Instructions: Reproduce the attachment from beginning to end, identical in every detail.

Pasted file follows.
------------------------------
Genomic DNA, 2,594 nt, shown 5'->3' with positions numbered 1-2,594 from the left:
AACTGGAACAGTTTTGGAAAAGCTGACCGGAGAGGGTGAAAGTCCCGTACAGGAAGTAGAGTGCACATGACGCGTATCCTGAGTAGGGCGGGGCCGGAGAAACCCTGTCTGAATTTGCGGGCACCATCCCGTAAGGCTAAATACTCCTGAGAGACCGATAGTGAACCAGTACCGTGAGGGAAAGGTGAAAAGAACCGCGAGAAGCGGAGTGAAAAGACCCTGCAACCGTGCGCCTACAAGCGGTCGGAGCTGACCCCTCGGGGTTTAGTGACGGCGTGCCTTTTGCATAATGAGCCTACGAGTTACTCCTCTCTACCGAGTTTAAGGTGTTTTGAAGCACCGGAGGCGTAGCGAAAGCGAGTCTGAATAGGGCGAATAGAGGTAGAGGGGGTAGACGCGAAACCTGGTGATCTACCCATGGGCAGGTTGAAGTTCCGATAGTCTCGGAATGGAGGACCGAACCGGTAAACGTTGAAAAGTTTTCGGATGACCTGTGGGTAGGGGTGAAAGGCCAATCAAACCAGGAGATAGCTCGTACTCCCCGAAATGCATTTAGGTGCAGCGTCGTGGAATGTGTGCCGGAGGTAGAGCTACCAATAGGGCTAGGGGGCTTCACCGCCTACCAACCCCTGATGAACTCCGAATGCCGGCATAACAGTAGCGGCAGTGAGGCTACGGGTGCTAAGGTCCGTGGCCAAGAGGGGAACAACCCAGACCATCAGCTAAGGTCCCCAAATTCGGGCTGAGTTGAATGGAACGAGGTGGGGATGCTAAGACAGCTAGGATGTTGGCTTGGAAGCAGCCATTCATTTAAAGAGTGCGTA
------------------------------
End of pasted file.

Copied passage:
Genomic DNA, 2,594 nt, shown 5'->3' with positions numbered 1-2,594 from the left:
AACTGGAACAGTTTTGGAAAAGCTGACCGGAGAGGGTGAAAGTCCCGTACAGGAAGTAGAGTGCACATGACGCGTATCCTGAGTAGGGCGGGGCCGGAGAAACCCTGTCTGAATTTGCGGGCACCATCCCGTAAGGCTAAATACTCCTGAGAGACCGATAGTGAACCAGTACCGTGAGGGAAAGGTGAAAAGAACCGCGAGAAGCGGAGTGAAAAGACCCTGCAACCGTGCGCCTACAAGCGGTCGGAGCTGACCCCTCGGGGTTTAGTGACGGCGTGCCTTTTGCATAATGAGCCTACGAGTTACTCCTCTCTACCGAGTTTAAGGTGTTTTGAAGCACCGGAGGCGTAGCGAAAGCGAGTCTGAATAGGGCGAATAGAGGTAGAGGGGGTAGACGCGAAACCTGGTGATCTACCCATGGGCAGGTTGAAGTTCCGATAGTCTCGGAATGGAGGACCGAACCGGTAAACGTTGAAAAGTTTTCGGATGACCTGTGGGTAGGGGTGAAAGGCCAATCAAACCAGGAGATAGCTCGTACTCCCCGAAATGCATTTAGGTGCAGCGTCGTGGAATGTGTGCCGGAGGTAGAGCTACCAATAGGGCTAGGGGGCTTCACCGCCTACCAACCCCTGATGAACTCCGAATGCCGGCATAACAGTAGCGGCAGTGAGGCTACGGGTGCTAAGGTCCGTGGCCAAGAGGGGAACAACCCAGACCATCAGCTAAGGTCCCCAAATTCGGGCTGAGTTGAATGGAACGAGGTGGGGATGCTAAGACAGCTAGGATGTTGGCTTGGAAGCAGCCATTCATTTAAAGAGTGCGTA